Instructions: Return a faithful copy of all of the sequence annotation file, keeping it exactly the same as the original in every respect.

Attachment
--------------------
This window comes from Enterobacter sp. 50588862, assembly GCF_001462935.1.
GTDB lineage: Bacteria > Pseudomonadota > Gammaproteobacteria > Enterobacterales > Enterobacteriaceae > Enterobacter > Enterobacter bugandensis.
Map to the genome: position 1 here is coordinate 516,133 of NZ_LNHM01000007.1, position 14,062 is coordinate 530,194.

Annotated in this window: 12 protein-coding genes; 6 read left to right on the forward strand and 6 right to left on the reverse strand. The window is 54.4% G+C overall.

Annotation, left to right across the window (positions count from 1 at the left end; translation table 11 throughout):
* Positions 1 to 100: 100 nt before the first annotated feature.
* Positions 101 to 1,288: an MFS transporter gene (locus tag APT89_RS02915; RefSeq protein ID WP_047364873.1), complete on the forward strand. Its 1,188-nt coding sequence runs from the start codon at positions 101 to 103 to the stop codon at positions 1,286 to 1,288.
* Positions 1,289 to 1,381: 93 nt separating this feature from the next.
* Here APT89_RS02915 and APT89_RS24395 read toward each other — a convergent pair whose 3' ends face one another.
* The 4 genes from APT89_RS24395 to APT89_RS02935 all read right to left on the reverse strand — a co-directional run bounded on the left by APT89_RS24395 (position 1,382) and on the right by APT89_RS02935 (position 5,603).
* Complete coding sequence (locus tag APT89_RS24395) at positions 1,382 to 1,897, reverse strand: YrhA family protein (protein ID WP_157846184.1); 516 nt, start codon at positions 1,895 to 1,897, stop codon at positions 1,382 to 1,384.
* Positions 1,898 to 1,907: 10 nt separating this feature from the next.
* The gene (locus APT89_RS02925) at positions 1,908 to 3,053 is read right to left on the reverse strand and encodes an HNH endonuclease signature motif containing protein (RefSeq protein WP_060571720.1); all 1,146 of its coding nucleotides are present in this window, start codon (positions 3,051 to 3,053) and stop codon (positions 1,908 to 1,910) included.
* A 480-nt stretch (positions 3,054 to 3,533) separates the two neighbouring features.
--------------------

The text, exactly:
This window comes from Enterobacter sp. 50588862, assembly GCF_001462935.1.
GTDB lineage: Bacteria > Pseudomonadota > Gammaproteobacteria > Enterobacterales > Enterobacteriaceae > Enterobacter > Enterobacter bugandensis.
Map to the genome: position 1 here is coordinate 516,133 of NZ_LNHM01000007.1, position 14,062 is coordinate 530,194.

Annotated in this window: 12 protein-coding genes; 6 read left to right on the forward strand and 6 right to left on the reverse strand. The window is 54.4% G+C overall.

Annotation, left to right across the window (positions count from 1 at the left end; translation table 11 throughout):
* Positions 1 to 100: 100 nt before the first annotated feature.
* Positions 101 to 1,288: an MFS transporter gene (locus tag APT89_RS02915; RefSeq protein ID WP_047364873.1), complete on the forward strand. Its 1,188-nt coding sequence runs from the start codon at positions 101 to 103 to the stop codon at positions 1,286 to 1,288.
* Positions 1,289 to 1,381: 93 nt separating this feature from the next.
* Here APT89_RS02915 and APT89_RS24395 read toward each other — a convergent pair whose 3' ends face one another.
* The 4 genes from APT89_RS24395 to APT89_RS02935 all read right to left on the reverse strand — a co-directional run bounded on the left by APT89_RS24395 (position 1,382) and on the right by APT89_RS02935 (position 5,603).
* Complete coding sequence (locus tag APT89_RS24395) at positions 1,382 to 1,897, reverse strand: YrhA family protein (protein ID WP_157846184.1); 516 nt, start codon at positions 1,895 to 1,897, stop codon at positions 1,382 to 1,384.
* Positions 1,898 to 1,907: 10 nt separating this feature from the next.
* The gene (locus APT89_RS02925) at positions 1,908 to 3,053 is read right to left on the reverse strand and encodes an HNH endonuclease signature motif containing protein (RefSeq protein WP_060571720.1); all 1,146 of its coding nucleotides are present in this window, start codon (positions 3,051 to 3,053) and stop codon (positions 1,908 to 1,910) included.
* A 480-nt stretch (positions 3,054 to 3,533) separates the two neighbouring features.